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[Korean Dilemma] Is time up for feasts for ghosts of Korea's patriarchal past?
Most Koreans expect jesa to be snuffed out sooner or laterBy Kim So-hyun
Published : Jan. 17, 2023 - 17:13
The Korean tradition of ancestral rites has been passed down through generations for thousands of years. But it may be only a matter of time before the ritual disappears for good.
The lighting of incense, circling of rice wine and bowing before a table of assorted food items offered to one’s dead ancestors are called “charye” on major holidays like Seollal (New Year’s Day) and Chuseok, and “jesa” on their death anniversaries.
The tradition itself means well. By performing jesa to honor their forefathers, Koreans believed the souls of those who brought them to the world protected them. It’s also an occasion that brings together extended family members to share memories of deceased parents or grandparents.
But the way jesa is prepared manifests some archaic traits in the strictly divided duties and hierarchy between men and women.
As if to symbolize the vestige of traditional gender roles still lodged somewhere in Koreans’ minds, men play the external, ceremonial roles in jesa, while women do most of the actual work.
As the host of the jesa ceremony called “jeju,” the male head of the family begins the ritual by kneeling before the altar to light a stick of incense, which invites the ancestors to the table.
His helper, usually the next man in line like the jeju’s younger brother or son, pours the wine into a cup for the jeju to circle it over the incense three times. Then the jeju kneels and bows twice. A few other men do the same.
Ceremonial details vary across families, but in some households, women, despite having toiled away from dawn to prepare food for the charye table, are not allowed to bow at all.
Ki Seo-kyung in her mid-40s remembers the shock she felt as a child when her paternal grandmother told her to move over so her grandsons could bow during charye.
“I grew up with my maternal grandparents who treated sons and daughters equally. … It was the first time I was told to step aside because I was a girl,” Ki said.
Many women who grew up without facing palpable gender discrimination, at least at home, say the first Seollal, Chuseok or jesa at their in-laws' was a jarring experience.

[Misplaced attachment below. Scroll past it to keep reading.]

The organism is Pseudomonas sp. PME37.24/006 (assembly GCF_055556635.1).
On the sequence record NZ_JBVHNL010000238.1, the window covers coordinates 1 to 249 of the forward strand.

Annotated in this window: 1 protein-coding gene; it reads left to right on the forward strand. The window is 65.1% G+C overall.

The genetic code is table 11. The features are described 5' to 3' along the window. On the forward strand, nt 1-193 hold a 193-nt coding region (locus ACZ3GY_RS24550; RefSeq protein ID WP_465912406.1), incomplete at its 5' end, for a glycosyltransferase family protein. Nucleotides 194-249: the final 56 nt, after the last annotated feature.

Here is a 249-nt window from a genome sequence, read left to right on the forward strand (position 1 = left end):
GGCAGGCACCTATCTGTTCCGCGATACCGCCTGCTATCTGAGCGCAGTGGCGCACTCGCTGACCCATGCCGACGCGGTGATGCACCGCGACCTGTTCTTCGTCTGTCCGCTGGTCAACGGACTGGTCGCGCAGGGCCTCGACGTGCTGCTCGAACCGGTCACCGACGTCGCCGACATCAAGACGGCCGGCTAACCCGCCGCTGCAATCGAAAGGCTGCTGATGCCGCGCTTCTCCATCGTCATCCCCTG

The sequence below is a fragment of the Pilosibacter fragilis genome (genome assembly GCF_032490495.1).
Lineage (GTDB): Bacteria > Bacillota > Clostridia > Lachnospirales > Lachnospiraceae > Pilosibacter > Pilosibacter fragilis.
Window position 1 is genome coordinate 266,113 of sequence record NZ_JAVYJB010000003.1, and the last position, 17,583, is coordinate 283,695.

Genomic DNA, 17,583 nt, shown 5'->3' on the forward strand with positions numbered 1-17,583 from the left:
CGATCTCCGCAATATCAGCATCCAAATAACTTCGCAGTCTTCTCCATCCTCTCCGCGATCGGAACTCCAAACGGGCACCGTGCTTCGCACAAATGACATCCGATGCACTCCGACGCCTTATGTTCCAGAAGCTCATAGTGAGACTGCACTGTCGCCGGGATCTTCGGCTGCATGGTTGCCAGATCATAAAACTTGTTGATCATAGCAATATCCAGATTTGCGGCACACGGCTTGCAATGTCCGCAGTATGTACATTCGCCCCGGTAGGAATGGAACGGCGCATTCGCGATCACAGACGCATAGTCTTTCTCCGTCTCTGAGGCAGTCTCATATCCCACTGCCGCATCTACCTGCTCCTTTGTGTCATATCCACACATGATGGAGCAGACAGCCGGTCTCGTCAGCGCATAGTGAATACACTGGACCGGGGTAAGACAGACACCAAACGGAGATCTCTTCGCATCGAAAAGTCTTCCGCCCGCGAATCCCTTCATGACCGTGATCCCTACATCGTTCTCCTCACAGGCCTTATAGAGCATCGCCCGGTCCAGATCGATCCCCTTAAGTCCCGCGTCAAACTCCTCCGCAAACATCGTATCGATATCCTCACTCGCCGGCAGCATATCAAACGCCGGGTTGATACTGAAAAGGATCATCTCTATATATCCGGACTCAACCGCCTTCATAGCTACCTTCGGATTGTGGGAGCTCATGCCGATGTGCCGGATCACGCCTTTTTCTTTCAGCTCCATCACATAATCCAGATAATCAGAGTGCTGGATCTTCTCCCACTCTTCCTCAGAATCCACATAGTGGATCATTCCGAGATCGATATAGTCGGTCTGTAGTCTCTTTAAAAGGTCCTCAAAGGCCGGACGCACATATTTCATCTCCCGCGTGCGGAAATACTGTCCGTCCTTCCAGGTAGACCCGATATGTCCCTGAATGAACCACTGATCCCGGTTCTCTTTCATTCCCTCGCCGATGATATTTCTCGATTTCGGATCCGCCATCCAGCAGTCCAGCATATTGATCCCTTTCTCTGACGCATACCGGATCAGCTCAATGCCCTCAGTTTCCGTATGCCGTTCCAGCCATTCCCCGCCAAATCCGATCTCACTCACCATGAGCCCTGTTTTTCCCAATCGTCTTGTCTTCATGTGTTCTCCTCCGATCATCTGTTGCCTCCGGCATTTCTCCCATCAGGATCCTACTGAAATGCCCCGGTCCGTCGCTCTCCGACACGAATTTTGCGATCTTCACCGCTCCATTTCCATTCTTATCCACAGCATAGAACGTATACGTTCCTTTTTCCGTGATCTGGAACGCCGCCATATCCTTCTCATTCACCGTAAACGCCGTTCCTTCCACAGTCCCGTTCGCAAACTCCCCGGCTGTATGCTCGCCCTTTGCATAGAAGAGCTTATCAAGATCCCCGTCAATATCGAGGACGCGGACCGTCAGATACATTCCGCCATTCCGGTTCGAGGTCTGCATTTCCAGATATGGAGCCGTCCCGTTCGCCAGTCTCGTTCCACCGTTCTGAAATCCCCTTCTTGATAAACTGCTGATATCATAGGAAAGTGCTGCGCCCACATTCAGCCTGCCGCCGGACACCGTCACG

It can be their first encounter with strange or unpleasant relatives, the amount of kitchen work the women of her husband's family do while the men rest in the living room, or difficulty understanding why the senior women are not willing to change anything. Even if the in-laws don’t perform ancestral rites because they are protestants, they still gather and feast on Seollal and Chuseok.
Korean women have been making strides in professional spheres over the past decades, but women still feel pressured, often by themselves, to keep excelling at their domestic jobs as mothers, wives and daughters-in-law at the same time.
It is partly because they grew up being influenced by their parents’ generation who had more clearly divided gender roles, in which the women took care of the kids as well as her and her husband’s families so that the men could focus on their careers.
The asymmetric strain on women has its roots in agrarian and Confucian Korea of the past where a son-in-law was treated like “a guest forever” -- as the old Korean saying goes -- while the role of a daughter-in-law was to carry on the family line or work like a servant, as some older women bitterly recall.
Young couples nowadays often share domestic responsibilities, but on Seollal and Chuseok, they’re shoved into a time machine headed back to the 1960s.
At these ironically festive occasions of large family gatherings, the new brides feel obliged to follow the unspoken but visible rules of the clans they married into -- the wider the gap with her family by birth in terms of gender equality, the greater the displeasure.
“Even if they say ‘you don’t have to do anything,’ you can’t just sit idly when your husband’s aunt in her 60s is washing tons of dishes,” said Cha Ah-young in her 30s.
As for the numerous septuagenarian women who have stuck by the tradition of jesa for decades, some of them actually believe in spirits, or that honoring of the ancestors is the reason her family are doing well.
“My mother-in-law told me, as if she’s doing me a great favor, that when it’s my turn to host jesa, we should do it without inviting the aunts and uncles,” said Oh Young-mi in her 40s.
“It’s like she wants me to promise to give her jesa when she passes away. From her point of view, it’s been really scaled down from decades ago when there was a jesa almost every month because they did it for everyone up to great great grandfathers.”
Oh and most of her peers say they don’t want their children to perform jesa for them.
In a poll of 847 adults conducted by job search website Incruit last year, 94.3 percent said the charye table menu should be simplified, a view that Sungkyunkwan, an authority on jesa, has also shared.
A proposal for the eldest women of households that can’t let go of "proper" jesa: Please be fair in distributing the work, and ask your sons and other able-bodied men to help.
The Korean dilemma, a biweeky column by Korea Herald reporter Kim So-hyun, delves into ironies and contradictions of Korean life and the Korean psyche behind them. -- Ed.
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